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Wednesday, April 05, 2006

V For Vendetta

Hugo Weaving and Natalie Portman in V For VendettaI walked into the cinema with heightened expectations for V For Vendetta, after all, it is the most-talked about Hollywood film in Singapore and Malaysia during the past few weeks. People I know told me it's a cool film, I see people on my MSN list quoting its lines, ranting and raving about Hugo Weaving's coolness, and the reviews I read are generally positive in Rottentomatoes (it scored 75% on the Tomatometer). Until Guestblogger Justin, who saw it few days ago, told me that he was rather disappointed with it, but he was willing to see it one more time with me.

Since it's written by the Wachowski brothers, I thought, even if it might not be the classic Matrix was, it might at least have some fun action scenes of the sequels (bad they may be, the action sequences, to me, ARE entertaining), with some rather thought-provoking questions thrown in for me to ponder. But as I sat through the movie, I realized that, yes, there are some similarities to the Matrix sequels, but unfortunately, not the action scenes, it's the over-the-top, overwrought, sheer pretentiousness, like the Zion rave scene, or the LENGTHY Architect scene, where you wish the film would just move on instead of lingering on something you barely care about. Based on Alan Moore's graphic novel, it was disowned by him as he thought the screenplay was 'rubbish', but then, this guy doesn't really want to have anything to do with every single film adaptation of his works after the disappointments of From Hell and the hellishly bad League Of Extraordinary Gentlemen.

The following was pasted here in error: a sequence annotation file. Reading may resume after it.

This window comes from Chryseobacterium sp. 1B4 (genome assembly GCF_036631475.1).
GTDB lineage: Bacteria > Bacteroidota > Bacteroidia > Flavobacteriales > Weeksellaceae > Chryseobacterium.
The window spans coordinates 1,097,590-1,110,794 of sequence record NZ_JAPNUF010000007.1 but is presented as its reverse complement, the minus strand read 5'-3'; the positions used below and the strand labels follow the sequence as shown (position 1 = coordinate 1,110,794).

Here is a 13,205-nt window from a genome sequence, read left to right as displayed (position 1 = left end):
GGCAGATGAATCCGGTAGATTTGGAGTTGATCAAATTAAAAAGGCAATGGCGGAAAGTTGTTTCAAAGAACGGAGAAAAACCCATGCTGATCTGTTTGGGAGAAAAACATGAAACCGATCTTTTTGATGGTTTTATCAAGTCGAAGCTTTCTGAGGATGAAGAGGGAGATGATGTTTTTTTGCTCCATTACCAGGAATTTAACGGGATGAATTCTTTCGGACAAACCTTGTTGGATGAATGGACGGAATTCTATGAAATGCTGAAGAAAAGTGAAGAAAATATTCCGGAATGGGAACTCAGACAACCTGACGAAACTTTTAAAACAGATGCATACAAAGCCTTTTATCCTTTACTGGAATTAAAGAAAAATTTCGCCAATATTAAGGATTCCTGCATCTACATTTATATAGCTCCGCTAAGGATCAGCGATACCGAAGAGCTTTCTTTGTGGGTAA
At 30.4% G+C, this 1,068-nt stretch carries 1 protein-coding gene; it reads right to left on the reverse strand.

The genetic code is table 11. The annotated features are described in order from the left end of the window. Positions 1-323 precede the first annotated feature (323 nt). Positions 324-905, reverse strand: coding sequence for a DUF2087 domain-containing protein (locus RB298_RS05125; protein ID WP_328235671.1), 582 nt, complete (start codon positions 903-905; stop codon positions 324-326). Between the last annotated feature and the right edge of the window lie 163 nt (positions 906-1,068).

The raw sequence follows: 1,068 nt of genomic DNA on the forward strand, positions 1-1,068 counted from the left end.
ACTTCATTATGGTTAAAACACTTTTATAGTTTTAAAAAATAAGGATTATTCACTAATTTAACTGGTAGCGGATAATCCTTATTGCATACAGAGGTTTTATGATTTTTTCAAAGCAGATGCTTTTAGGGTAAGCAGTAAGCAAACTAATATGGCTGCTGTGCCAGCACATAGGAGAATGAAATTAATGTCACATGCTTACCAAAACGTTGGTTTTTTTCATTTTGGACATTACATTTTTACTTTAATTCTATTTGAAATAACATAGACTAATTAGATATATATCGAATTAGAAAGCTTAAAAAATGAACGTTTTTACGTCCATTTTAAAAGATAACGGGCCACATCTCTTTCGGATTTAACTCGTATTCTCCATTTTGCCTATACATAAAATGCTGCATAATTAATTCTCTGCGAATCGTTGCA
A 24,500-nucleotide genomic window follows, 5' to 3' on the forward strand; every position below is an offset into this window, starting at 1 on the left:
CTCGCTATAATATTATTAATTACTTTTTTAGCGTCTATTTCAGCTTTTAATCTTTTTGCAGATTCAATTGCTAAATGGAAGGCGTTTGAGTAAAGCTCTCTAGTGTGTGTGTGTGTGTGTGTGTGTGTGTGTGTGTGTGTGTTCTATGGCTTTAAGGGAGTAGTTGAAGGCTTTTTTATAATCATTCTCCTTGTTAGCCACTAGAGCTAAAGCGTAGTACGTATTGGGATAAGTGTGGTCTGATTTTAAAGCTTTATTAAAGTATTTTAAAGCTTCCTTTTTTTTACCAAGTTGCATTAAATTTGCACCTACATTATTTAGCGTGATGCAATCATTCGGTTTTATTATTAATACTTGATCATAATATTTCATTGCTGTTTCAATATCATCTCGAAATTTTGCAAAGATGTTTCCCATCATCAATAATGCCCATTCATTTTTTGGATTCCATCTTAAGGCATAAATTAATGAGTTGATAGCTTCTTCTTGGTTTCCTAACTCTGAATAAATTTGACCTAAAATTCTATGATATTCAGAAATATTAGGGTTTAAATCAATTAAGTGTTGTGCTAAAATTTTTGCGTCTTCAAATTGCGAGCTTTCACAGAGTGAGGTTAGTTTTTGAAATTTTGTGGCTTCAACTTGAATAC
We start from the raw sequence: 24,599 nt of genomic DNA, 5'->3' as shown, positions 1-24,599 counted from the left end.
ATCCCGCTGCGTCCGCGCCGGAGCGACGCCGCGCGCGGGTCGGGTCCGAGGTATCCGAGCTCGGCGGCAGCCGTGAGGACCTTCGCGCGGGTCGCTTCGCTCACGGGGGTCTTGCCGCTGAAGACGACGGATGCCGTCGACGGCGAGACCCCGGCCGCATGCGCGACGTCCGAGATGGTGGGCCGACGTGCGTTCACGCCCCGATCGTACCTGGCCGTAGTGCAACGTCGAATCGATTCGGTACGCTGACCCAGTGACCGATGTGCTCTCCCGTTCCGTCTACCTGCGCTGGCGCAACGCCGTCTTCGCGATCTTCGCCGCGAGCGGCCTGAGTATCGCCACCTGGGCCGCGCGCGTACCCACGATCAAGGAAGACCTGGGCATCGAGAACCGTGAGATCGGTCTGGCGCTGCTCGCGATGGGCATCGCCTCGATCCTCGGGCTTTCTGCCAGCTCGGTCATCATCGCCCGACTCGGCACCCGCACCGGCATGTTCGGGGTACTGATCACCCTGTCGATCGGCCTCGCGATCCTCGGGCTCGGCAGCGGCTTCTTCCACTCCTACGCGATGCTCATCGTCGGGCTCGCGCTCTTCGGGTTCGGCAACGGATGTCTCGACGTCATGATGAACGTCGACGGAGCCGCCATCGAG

Basically, it's about England being fallen under a totalitarian rule of a fascist government, led by a Hitler-like dictator, in the year 2020 (I wonder what Malaysia, which targeted 2020 as the year they turn into a genuine first-world country, would be like, probably entire wiped off). V (the uber-cool Hugo Weaving of Matrix and LoTR trilogies) is a cool-looking masked vigilante/ terrorist/ madman who intended to overthrow the government by himself. Wearing a Guy Fawkes (a dude who tried to blow up the parliament back in the early 17th century, read about his information in this Wiki entry here, apparently Guy Fawkes' name is the origin of the word "guy" in the English language) mask, his great plan is to incite the public to stand up against the government, and also bomb some well-known British landmarks.

Natalie Portman plays Evey, a girl who finds herself suddenly involved in all these after she was rescued by V from sexual assault. V, a lusty dude, decides to enlist Evey's help as his accomplice. To serve as the Robin to his Batman, or something, I think. I don't know, if I were an insane, wealthy dude who plans to blow up the Parliament, I'll probably want someone like Natalie Portman for company. V is also a classy dude who listens to Jazz while frying eggs (he wears an apron...), and likes watching the old 1930s version of Count of Monte Cristo, but despite the eccentricities and quirkiness the filmmakers try to give him (to humanize him?) there's just something rather, ah, off about him.